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Moving Through Humanity's 'Stormy Adolescence' with Effective Governance and Leadership

Remarks made by international lawyer Maja Groff at the Annual Parliamentary Reception of the APPG on the Bahá'i Faith, in Westminster on Tuesday 24th October 2023.

The founder of the Baha’i Faith, Baha'u'llah, in a tablet to Queen Victoria praised her for the British system of parliamentary democracy and commended her for abolishing the slave trade. He called on all leaders at the time to turn to peace and reduce armaments.

The programme this Annual Reception focuses on the theme of leadership and governance. The Baha’i Faith has rich resources on both of these subjects, and indeed, the Faith inspires me on a daily basis in the work I do, because of the great support I find in the Baha’i writings for finding transformative and healthy new pathways for our societies on both of these topics.

I have been working intensively for several years now in particular on the topics of international climate governance and grand corruption, at the global level. In the case of climate governance, we are now at a very grave crisis point. The latest scientific analysis has shown that we may have as few as 6 years – as an international community - to catalyse the needed action to avoid the worst affects of climate change. We have now over-stepped six of the nine scientifically-identified planetary boundaries, one of which is climate, that are necessary to keep humanity in a “safe operating space”. That is, operating in the conditions of the “Holocene” geological epoch– which we have now dramatically disrupted, entering into the Anthropocene; marked by a new, highly volatile human-induced geological epoch.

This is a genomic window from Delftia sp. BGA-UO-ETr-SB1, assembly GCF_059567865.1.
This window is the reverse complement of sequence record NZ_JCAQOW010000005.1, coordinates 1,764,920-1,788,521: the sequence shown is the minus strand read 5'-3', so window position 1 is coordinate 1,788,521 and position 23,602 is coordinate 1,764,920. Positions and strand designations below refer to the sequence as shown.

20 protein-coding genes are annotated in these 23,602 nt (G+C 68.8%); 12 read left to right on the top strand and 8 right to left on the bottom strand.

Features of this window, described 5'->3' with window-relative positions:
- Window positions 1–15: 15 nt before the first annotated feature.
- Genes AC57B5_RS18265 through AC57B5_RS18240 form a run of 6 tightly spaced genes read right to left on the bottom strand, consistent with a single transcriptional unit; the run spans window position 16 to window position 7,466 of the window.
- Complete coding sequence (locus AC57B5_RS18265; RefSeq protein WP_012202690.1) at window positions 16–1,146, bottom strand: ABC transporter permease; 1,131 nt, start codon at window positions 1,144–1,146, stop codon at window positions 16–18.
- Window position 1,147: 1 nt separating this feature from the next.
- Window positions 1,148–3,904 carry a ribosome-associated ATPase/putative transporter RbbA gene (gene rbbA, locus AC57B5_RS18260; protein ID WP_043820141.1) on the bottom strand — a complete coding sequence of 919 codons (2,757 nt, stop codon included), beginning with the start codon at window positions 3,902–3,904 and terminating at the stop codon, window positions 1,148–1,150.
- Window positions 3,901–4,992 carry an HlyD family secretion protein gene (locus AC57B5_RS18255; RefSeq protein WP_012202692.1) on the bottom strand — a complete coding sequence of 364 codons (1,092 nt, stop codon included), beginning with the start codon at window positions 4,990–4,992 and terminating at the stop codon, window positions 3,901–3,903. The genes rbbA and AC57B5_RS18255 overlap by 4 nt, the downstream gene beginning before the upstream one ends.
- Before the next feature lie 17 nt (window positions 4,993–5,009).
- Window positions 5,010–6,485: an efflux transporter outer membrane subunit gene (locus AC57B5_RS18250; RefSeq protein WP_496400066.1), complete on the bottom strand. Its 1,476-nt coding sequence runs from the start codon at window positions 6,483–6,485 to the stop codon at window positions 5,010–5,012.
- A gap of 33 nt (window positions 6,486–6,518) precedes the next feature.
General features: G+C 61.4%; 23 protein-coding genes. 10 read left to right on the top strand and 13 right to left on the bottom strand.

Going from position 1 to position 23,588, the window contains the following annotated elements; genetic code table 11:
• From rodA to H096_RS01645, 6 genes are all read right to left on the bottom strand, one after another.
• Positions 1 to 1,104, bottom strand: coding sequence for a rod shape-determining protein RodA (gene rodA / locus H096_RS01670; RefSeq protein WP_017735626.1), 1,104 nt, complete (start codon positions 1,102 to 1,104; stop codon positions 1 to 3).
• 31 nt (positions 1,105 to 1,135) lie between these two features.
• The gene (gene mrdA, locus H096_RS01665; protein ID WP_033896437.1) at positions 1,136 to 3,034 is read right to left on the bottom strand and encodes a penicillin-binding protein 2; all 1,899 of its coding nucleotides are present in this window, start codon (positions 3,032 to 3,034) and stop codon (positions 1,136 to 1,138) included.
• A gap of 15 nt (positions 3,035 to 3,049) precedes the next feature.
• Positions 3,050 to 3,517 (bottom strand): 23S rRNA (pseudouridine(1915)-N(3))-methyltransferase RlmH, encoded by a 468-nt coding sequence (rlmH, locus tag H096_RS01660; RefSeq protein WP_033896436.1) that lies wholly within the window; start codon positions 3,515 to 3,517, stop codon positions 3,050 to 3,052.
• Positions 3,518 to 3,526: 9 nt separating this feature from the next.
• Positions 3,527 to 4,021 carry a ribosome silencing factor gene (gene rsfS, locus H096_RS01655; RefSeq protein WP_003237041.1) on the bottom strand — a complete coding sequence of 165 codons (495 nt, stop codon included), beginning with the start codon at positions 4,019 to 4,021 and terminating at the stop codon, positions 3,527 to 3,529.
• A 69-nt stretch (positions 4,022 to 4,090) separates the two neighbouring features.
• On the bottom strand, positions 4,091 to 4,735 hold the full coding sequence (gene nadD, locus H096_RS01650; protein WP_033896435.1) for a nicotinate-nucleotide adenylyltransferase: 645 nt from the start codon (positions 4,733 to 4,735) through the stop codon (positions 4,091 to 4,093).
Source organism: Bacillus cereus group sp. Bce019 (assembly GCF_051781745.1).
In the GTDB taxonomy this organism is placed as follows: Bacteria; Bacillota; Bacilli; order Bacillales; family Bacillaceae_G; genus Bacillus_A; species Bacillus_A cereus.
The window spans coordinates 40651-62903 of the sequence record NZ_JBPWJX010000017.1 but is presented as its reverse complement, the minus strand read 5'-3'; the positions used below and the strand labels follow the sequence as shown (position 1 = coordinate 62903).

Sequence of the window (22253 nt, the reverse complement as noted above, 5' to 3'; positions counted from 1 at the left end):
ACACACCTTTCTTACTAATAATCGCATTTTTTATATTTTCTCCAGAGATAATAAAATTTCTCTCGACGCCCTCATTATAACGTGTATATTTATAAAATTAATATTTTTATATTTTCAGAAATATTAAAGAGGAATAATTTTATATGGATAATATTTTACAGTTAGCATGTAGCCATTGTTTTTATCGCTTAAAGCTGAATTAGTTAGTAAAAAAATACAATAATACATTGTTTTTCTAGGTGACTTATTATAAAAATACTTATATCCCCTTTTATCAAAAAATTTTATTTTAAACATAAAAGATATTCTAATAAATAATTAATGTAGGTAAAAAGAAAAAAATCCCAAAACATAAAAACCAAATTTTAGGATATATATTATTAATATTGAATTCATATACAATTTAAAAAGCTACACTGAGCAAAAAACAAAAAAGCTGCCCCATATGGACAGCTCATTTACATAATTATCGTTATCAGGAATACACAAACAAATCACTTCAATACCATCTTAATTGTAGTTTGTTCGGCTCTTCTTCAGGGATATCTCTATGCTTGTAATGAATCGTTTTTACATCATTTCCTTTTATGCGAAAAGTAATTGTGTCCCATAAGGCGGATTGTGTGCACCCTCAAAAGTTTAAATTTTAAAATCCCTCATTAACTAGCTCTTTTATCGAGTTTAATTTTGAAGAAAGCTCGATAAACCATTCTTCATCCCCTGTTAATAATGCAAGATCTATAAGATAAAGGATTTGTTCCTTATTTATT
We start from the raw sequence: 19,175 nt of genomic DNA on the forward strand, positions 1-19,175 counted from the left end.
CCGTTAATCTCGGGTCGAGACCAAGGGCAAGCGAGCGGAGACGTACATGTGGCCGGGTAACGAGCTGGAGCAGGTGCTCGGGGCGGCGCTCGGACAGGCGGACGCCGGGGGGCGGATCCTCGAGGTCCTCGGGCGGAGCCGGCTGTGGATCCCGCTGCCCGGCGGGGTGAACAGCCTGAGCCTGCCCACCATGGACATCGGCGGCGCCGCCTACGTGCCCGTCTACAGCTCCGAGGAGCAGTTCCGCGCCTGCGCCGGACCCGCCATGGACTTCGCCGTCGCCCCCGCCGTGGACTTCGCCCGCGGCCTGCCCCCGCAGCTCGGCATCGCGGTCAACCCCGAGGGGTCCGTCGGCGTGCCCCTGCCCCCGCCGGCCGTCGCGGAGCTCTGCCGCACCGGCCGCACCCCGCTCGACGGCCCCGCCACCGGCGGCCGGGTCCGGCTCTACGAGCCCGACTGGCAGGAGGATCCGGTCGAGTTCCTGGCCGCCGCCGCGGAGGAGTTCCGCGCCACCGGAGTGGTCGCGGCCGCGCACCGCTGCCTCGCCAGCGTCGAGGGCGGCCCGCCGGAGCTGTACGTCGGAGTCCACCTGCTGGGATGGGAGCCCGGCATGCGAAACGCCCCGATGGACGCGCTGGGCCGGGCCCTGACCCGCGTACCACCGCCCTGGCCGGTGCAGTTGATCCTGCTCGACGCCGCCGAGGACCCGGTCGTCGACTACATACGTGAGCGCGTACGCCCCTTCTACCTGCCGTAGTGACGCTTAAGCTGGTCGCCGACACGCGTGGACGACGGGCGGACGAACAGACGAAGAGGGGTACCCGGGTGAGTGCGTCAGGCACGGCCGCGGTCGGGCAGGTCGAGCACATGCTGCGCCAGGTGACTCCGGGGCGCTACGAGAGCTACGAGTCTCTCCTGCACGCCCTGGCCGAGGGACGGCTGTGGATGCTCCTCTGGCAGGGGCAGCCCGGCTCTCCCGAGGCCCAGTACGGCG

Various other planetary boundaries which are crucial to “buffer” the effects of human-caused climate change, and have to date absorbed a great deal of heat and greenhouse gases, have started to show signs that they are reaching capacity for these buffering effects. We are increasingly running risks of dramatic and catastrophic tipping points. We are moving very quickly into uncharted territory, which has no precedent in human history.

We are working with Mary Robinson and other members of The Elders, founded by Nelson Mandela, and other former heads of state and thought leaders to propose urgent and sensible measures that the international community could take in light of the circumstances in which we find ourselves. For example, enhanced planetary Scientific Assessment capacities to cover all planetary boundaries, an international Emergency Platform (a version of which suggested by UNSG in 2021), increased accountability mechanisms under PA, among others.

On the topic of Grand Corruption, I have been working with other experts to develop a treaty for a novel International Anti-Corruption Court or IACC. We are collaborating with governments, eminent international lawyers and judges (such as Goldstone, Wolf), and civil society around the world. It is unknown how much is lost each year to corruption, but we know that it very likely dwarfs all development aid flows, crippling struggling democracies, and efforts to combat climate change, to achieve social, education and development goals. Of course, this poses very serious international security risks and compromising the integrity of the whole of the international financial system.

I have written on general international rule of law upgrades that we are long overdue for. For example, the International Court of Justice has not been modernised for over 75 years (by the way, the UK is the only member of the UNSC member which has accepted the compulsory jurisdiction of both the ICC and ICJ; which is very admirable). I cannot help but look at current brutal armed conflicts based on unresolved and festering issues, that perhaps could have been handled and prevented by timely upgrades to our international peace and dispute settlement architecture.